On April 15, 2015, The Hague Institute for Global Justice hosted an official side-event to the 2015 Global Conference on Cyberspace (GCCS) in partnership with the Observer Research Foundation, which is based in New Delhi, India. The side-event began with an expert roundtable discussion and was followed by a public panel discussion on the theme ‘Reconciling Policy Priorities of the Global North and South: Implications for Norms of Responsible State Behaviour in Cyberspace’.
The expert roundtable discussion brought together 26 experts from all over the world to discuss cyber-related issues at the heart of political and ideological disparities between Global North and Global South countries. Recognizing the vast growth of access to the Internet predicted over the next ten years, the urgency of the need for norms and the implementation of these norms formed the backbone of debate. Listen to the event audio
The morning session of the roundtable was dedicated to discussing how norms are created and how to harmonize state behavior in the field of cyber security. Experts from the Global South and Global North agreed on the idea of cyber stability as opposed to cyber security and acknowledged that the private sector is already driving norms. More mixed views emerged about the role of the state and attribution of malicious behavior in cyberspace. The afternoon session was dedicated to discussing human rights in regards to cyberspace, including issues of universal access, net neutrality, intellectual property law, and freedom of expression as the main source of debate. The idea that cyberspace is not a lawless domain – a “Wild West” – in view of existing normative frameworks such as the Universal Declaration of Human Rights as a baseline standard came to the fore of the discussion.
The subsequent public panel discussion was opened by Dr. Uri Rosenthal, former Minister of Foreign Affairs of the Netherlands and Special Envoy of the Netherlands for the GCCS. Dr. Rosenthal highlighted the importance of the discussion of norms and the collective responsibility for cyber issues. “We have a collective responsibility to care for the Internet for the benefit of the world and people at large – for the benefit of everyone,” he said. “It’s indispensable that we listen to voices from all over the world.”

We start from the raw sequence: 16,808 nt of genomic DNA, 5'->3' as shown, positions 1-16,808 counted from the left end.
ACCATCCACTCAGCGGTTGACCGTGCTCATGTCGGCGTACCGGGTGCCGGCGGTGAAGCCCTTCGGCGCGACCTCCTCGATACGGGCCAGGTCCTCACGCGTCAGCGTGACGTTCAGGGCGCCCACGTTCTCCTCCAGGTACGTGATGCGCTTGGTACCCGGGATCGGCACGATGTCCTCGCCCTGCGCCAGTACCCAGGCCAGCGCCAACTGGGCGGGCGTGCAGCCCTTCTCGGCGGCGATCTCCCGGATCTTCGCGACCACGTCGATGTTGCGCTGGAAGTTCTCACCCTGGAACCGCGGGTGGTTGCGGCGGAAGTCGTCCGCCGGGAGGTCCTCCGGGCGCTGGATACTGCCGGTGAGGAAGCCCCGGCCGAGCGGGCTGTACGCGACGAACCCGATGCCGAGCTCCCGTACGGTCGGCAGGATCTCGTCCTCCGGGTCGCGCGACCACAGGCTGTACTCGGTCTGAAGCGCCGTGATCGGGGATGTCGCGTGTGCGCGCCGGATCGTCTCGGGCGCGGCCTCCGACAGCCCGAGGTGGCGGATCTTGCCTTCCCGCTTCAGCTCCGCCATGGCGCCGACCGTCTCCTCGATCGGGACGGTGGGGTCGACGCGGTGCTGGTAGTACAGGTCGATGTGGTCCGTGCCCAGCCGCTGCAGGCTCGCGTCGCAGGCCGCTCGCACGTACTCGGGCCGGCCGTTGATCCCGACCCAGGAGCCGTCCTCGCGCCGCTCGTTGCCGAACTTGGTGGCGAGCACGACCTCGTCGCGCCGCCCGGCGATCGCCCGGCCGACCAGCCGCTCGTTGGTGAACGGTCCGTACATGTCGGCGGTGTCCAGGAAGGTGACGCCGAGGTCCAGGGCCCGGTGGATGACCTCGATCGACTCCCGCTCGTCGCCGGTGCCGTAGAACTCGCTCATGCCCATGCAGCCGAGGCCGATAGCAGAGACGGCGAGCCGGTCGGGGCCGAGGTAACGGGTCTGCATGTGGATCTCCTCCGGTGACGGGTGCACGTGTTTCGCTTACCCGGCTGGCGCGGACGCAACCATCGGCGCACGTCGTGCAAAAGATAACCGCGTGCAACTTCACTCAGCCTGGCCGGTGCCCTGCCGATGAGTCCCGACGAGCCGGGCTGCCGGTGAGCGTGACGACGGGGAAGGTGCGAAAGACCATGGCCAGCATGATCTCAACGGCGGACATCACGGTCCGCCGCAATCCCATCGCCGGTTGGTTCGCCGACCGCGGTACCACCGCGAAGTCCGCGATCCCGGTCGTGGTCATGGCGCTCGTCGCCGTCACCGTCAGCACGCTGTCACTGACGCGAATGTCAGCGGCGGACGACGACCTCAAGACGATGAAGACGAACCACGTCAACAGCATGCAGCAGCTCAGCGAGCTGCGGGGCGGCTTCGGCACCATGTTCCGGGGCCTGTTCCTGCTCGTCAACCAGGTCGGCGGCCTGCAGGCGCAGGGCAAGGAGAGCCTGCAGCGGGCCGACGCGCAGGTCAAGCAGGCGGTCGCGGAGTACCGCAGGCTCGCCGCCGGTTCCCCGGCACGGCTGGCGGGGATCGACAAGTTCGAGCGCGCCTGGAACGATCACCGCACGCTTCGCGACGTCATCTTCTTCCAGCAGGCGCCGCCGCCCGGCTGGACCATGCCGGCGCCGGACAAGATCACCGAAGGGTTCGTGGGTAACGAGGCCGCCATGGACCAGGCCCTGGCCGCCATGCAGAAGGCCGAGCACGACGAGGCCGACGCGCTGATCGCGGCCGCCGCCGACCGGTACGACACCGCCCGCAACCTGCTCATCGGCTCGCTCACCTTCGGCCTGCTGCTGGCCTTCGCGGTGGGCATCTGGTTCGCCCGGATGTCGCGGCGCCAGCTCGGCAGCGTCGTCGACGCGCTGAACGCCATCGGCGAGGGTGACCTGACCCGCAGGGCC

The public panel included four esteemed speakers: Ambassador Latha Reddy (Former Deputy National Security Adviser of India and Member of the Global Commission on Internet Governance), Dr. Alison Gillwald (Executive Director, Research ICT Africa), Ms. Marília Maciel (Researcher/Coordinator of the Center for Technology and Society, Getúlio Vargas Foundation (FGV)), and Mr. Robert Morgus (Program Associate, Open Technology Institute, New America). The panel was moderated by Mr. Samir Saran of the Observer Research Foundation.
The discussion took a closer look at what it means to be a ‘swing state’ in cyber governance and how countries such as India, South Africa and Brazil add to and shape the global debate on state behavior in cyberspace. During the discussions on the changing landscape of cyberspace and the role of states within this landscape, the idea emerged that not all swing states have equal impact and swing states themselves are prone to change over time. For instance, whereas the once far-ahead cyber capacity of South Africa held sway, it is now states such as India which take the lead as emerging new powers, with a vast growing network of users expected over the next decade.
The 2015 Global Conference on Cyberspace was hosted by the Kingdom of The Netherlands and convened in The Hague on April 16 and 17. Hundreds of stakeholders convened to discuss highly debated cyber-related issues, the solutions to which require input from civil society, governments, specialists and the private sector. The global conference, hosted at the World Forum, centered on the three core themes of cyber security, freedom and growth.
Researchers from The Hague Institute participated in the GGCS. In particular, they provided input to the GCCS Chair’s Statement, relayed key findings of the side-event to a panel ‘Norms for International Peace and Security in Cyberspace’ organized by the ICT4Peace Foundation, and took part in the subsequent ‘unconference’ entitledGCCS-Unplugged.